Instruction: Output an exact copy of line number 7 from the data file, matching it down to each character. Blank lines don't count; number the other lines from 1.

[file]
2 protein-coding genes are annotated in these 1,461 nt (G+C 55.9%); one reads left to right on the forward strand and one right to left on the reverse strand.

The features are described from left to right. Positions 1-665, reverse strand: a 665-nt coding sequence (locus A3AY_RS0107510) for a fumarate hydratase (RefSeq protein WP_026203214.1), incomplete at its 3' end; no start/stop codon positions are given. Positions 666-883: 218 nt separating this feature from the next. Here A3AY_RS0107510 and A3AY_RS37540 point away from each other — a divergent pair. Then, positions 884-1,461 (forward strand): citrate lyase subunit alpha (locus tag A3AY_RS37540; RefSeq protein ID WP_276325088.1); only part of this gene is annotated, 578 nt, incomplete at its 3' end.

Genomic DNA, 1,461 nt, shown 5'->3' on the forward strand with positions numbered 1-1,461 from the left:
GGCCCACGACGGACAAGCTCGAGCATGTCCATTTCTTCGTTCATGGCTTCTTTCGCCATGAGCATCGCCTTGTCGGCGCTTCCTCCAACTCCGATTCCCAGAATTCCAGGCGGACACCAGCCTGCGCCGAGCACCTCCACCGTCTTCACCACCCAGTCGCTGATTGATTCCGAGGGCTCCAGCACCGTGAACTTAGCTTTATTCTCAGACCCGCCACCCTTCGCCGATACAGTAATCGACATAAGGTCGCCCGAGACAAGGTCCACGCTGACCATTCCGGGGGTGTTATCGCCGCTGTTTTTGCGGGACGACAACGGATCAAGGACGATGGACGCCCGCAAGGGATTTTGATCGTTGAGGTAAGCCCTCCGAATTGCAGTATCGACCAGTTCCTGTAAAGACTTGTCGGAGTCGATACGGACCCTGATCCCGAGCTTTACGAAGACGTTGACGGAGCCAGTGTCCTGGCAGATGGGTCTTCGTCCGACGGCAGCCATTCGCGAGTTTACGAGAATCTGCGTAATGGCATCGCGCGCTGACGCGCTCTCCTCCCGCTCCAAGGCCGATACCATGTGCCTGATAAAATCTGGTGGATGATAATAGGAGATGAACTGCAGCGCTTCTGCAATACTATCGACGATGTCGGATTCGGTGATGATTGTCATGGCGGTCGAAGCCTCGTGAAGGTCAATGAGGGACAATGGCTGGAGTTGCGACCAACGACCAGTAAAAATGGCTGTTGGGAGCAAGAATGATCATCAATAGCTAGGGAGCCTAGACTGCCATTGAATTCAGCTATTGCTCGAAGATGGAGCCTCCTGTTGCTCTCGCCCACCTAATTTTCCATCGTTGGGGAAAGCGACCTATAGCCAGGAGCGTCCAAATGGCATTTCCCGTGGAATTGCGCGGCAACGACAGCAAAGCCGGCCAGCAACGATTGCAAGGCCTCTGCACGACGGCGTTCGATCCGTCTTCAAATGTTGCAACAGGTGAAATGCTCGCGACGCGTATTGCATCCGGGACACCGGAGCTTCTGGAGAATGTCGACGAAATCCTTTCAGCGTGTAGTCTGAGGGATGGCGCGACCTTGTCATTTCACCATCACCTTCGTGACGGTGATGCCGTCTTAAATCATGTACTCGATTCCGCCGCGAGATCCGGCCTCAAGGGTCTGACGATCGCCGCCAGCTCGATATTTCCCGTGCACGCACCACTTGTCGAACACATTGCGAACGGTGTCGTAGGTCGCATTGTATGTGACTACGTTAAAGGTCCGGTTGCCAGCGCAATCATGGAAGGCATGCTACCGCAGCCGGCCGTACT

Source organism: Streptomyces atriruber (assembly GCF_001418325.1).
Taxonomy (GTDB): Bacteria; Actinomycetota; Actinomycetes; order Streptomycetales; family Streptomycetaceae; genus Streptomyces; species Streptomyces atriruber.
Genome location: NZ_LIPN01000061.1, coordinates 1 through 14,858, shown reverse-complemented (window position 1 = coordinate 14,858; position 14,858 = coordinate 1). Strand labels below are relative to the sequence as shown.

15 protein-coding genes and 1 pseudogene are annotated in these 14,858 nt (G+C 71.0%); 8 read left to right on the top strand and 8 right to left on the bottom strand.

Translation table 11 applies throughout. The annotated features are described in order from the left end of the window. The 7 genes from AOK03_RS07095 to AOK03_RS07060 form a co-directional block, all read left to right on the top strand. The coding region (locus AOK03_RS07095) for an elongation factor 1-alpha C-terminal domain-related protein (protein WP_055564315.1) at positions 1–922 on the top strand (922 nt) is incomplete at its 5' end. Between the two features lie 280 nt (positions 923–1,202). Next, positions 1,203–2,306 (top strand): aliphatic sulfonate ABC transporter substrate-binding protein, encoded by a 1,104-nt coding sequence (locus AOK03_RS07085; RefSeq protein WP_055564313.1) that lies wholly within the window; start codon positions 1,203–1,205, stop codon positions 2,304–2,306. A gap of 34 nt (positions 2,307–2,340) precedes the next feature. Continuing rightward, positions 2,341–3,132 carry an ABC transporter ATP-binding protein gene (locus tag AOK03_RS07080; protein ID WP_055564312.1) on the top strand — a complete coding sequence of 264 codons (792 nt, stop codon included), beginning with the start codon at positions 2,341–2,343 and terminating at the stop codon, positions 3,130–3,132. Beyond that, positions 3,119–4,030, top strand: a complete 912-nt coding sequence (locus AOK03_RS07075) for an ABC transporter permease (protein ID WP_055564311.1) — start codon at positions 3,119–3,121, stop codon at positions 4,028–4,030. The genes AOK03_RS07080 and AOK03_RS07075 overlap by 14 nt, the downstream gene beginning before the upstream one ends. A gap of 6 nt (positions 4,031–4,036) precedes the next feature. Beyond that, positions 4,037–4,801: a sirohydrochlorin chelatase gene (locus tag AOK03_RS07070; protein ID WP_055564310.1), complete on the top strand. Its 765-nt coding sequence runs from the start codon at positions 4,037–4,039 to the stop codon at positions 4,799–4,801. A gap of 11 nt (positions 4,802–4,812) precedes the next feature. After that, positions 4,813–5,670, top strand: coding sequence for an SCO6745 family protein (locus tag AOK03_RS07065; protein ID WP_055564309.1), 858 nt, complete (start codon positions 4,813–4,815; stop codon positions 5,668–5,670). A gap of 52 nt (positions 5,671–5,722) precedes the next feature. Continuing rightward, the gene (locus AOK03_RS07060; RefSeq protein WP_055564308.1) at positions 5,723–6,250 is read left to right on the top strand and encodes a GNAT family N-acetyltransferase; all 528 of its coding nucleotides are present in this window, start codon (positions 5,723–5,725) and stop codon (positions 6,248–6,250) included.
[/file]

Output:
Genome location: NZ_LIPN01000061.1, coordinates 1 through 14,858, shown reverse-complemented (window position 1 = coordinate 14,858; position 14,858 = coordinate 1). Strand labels below are relative to the sequence as shown.